When you go to a Paul Thorn show and you want a cheap souvenir, stand in the front row. What started as a trick that he learned from his mother — giving away cheesy stuff to make folks comfortable — has evolved into a trademark of his show. These tokens of affection can include anything from a bottle of Boone’s Farm wine and cans of Colt 45 to Waffle House hats and pickled pigs feet.
However, it’s his father’s influence that is most imprinted on Thorn’s lively stage presence. As the son of an impassioned Church of God minister, it’s not unusual for Thorn to testify on the powers of love in the middle of a sweaty set. He even invokes the call-and-response tactic on one of his concert staples, “Mission Temple Fireworks Stand.”
Asked whether his lineage has anything to do with his stage presence, he quickly answers: “Ain’t no doubt about it. Part of being a minister is being an entertainer.” In fact, his own engaging stage banter is delivered in a manner more suited to a pulpit than a microphone, and his words are just as fervent when they aren’t set to a melody.
Growing up in Tupelo, Miss., Thorn remembers being a little kid when Elvis Presley died. (Even though he says plenty of people in Tupelo have memories of a young Elvis, Thorn believes the icon “was a prophet who was never heard in his hometown.”) As a teenager, Thorn took boxing lessons from an uncle and eventually turned professional. In a brief moment of fame, he got his ass kicked by Roberto Duran on national television.
He recounted the experience in his signature song, “Hammer & Nail.” Thorn was working a day job at a chair factory when Sting’s manager, Miles Copeland, discovered him while onstage in a pizza parlor in Tupelo. “Hammer & Nail” became a title to his 1997 debut album on A&M Records, but the label closed shortly afterwards.
However, Nashville producer Chuck Cannon gave a copy of the album to Toby Keith, who lifted “Double Wide Paradise” and released it as a single in 1998. In the summer of 2002, Thorn accepted Keith’s invitation to tour with him as an opening act. Every night, along with Rascal Flatts, they’d all sing “Mission Temple Fireworks Stand.”
Today, Thorn remembers that road trip as a “strange adventure,” noting that he’d probably decline future offers to tour with country superstars. At age 39, he prefers to open for someone like John Hiatt, giving him a chance to build a more loyal audience. Indeed, his mailing list tops 20,000 names.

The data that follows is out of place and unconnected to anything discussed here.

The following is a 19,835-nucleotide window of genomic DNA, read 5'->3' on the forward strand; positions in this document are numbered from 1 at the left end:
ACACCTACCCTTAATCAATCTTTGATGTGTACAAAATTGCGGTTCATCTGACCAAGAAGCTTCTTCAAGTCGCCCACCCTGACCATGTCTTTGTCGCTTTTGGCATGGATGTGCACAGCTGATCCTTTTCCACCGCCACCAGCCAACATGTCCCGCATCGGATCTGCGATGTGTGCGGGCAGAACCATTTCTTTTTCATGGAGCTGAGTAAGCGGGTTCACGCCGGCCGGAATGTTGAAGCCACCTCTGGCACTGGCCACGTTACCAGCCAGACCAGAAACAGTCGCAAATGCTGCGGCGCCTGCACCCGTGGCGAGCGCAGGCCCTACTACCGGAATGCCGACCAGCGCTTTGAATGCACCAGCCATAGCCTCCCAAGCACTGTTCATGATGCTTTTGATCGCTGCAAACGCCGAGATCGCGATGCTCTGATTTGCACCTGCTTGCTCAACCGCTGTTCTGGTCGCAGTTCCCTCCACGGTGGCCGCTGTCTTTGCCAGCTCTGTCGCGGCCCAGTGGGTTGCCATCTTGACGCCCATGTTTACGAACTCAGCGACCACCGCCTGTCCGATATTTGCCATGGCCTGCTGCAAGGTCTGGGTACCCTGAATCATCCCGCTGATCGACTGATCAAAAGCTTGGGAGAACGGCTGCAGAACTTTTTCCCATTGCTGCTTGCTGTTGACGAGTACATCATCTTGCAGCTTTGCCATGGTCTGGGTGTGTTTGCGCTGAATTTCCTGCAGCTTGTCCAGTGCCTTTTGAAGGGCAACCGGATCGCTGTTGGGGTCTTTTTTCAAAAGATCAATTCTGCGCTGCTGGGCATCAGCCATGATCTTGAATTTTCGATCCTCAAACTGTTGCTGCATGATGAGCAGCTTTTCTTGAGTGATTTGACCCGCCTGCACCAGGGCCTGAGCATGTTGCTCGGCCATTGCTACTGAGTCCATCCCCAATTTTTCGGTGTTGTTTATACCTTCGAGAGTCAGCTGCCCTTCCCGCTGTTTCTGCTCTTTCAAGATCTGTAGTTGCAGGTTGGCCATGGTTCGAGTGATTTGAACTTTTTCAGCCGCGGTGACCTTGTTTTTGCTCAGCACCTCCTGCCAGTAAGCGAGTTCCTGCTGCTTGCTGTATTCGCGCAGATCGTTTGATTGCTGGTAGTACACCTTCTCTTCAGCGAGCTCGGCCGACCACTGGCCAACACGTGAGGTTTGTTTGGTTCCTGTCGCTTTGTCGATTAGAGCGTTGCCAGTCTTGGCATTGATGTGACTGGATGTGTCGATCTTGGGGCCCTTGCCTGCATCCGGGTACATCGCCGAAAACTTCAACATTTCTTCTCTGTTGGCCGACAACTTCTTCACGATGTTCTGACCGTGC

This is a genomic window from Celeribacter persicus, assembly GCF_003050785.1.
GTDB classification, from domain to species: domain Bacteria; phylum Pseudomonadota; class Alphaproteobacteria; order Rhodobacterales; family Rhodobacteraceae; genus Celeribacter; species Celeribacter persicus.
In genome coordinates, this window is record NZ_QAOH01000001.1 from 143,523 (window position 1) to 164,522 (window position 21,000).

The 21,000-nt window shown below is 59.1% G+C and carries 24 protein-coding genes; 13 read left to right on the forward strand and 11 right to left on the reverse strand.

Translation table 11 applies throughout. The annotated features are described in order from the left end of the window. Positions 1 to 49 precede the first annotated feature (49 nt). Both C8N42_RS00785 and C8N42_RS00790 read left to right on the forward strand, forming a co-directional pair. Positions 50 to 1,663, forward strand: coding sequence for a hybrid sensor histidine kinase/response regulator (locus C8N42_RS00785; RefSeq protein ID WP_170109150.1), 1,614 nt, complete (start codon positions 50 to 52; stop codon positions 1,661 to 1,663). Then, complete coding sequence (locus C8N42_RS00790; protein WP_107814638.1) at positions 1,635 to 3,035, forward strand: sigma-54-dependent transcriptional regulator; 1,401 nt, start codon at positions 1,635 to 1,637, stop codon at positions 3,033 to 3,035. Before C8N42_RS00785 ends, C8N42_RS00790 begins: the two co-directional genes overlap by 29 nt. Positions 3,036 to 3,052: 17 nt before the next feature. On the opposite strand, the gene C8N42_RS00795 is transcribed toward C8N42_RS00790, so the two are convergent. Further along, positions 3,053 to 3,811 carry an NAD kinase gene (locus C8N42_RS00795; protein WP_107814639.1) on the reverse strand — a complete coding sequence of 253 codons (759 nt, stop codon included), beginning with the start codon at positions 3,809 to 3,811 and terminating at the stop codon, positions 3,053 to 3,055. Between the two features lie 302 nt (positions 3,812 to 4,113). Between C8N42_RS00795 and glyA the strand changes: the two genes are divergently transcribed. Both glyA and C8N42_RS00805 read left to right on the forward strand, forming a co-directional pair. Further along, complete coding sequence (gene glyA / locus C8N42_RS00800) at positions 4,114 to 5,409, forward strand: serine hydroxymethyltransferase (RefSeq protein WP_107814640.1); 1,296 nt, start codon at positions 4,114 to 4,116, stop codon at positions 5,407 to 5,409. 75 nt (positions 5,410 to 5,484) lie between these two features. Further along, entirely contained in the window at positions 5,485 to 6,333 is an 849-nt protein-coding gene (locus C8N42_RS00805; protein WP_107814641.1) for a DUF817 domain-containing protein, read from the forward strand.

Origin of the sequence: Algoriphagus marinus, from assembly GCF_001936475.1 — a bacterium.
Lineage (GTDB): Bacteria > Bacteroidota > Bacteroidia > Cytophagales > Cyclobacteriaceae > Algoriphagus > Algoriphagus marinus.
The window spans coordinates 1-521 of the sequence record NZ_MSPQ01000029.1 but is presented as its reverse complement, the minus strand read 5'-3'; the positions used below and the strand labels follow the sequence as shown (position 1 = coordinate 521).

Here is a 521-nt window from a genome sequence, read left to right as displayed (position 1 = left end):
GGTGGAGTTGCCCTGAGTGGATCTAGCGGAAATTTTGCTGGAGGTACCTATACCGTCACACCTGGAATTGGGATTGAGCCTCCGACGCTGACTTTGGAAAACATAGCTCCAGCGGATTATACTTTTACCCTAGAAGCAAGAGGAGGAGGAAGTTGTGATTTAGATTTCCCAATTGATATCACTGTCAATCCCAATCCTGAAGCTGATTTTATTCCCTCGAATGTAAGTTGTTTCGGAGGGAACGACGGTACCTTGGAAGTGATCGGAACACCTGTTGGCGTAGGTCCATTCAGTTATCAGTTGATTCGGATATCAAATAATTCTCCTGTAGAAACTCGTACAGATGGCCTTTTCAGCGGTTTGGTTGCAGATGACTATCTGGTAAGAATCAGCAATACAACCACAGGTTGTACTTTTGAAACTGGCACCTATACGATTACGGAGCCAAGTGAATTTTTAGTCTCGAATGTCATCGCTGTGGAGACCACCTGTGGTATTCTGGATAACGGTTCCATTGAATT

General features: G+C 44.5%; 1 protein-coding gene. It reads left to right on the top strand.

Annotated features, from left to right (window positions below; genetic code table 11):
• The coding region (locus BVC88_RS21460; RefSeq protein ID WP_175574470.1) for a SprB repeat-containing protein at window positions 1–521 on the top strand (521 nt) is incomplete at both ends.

“Those were the biggest crowds I ever played in front of,” he says. “I made it work and sold a lot of CDs, but the only way I could succeed was to be funny.”
Thus, “Burn Down the Trailer Park” and “800 Pound Jesus” took the place of impressive ballads like “I Bet He Knows,” “Where Was I?” or “Mood Ring.” Later covered by other country artists, those two novelty songs died on the country singles chart — the former (cut by Billy Ray Cyrus) due to claims of misogyny and the latter (from Sawyer Brown) for being sacrilegious.
With his fourth album, Are You With Me?, Thorn sidesteps any potential pitfalls with a solid album of R&B-flavored (and slightly quirky) love songs. In “She Won’t Cheat on Us,” he sings about a friendly accord he made with the man who happened to be dating the same woman — at the same time. (“We never busted her,” he says.) Several perfect country hooks punctuate the album too, such as, “If you can’t love me forever, love me right now” and “I didn’t sleep with your woman/We stayed awake all night.”
“Love Will Find You,” which closes the album, is an ode to those who think they’ve been passed over in the romance department. Although he’s been married for six years, he readily admits to sin and temptation on the road, but with the lyrics of “I Don’t Wanna Know,” he distances himself from any unwanted advances.
“Everybody is fascinated by someone on stage,” Thorn says. “If the show is going well, these women in their minds, start seeing me as desirable. I stopped wearing a wedding ring because I got tired of women hitting on me.”
Meanwhile, Sawyer Brown is counting on “Mission Temple Fireworks Stand” to rejuvenate the band’s career.
“Paul is Norman Rockwell in black and white,” says Mark Miller, Sawyer Brown’s lead singer. “Paul Thorn writes a lot about my life without even knowing me that well. He has a way of tearing real life into bits, putting it back together and making normal people far more interesting than the stuff you see on television.”
Thorn says he’s optimistic about the single’s success because of the band’s recent appearance on The Tonight Show and because of young steel guitarist Robert Randolph’s cameo on the track and in the music video.
He’s hoping it’s a hit, he says, “so I can build a little nest egg.” But otherwise, it’s business as usual in 2005 — touring, testifying and tossing out trinkets to the audience.
“I want to do more than just sing songs,” he says. “I want people to have fun.”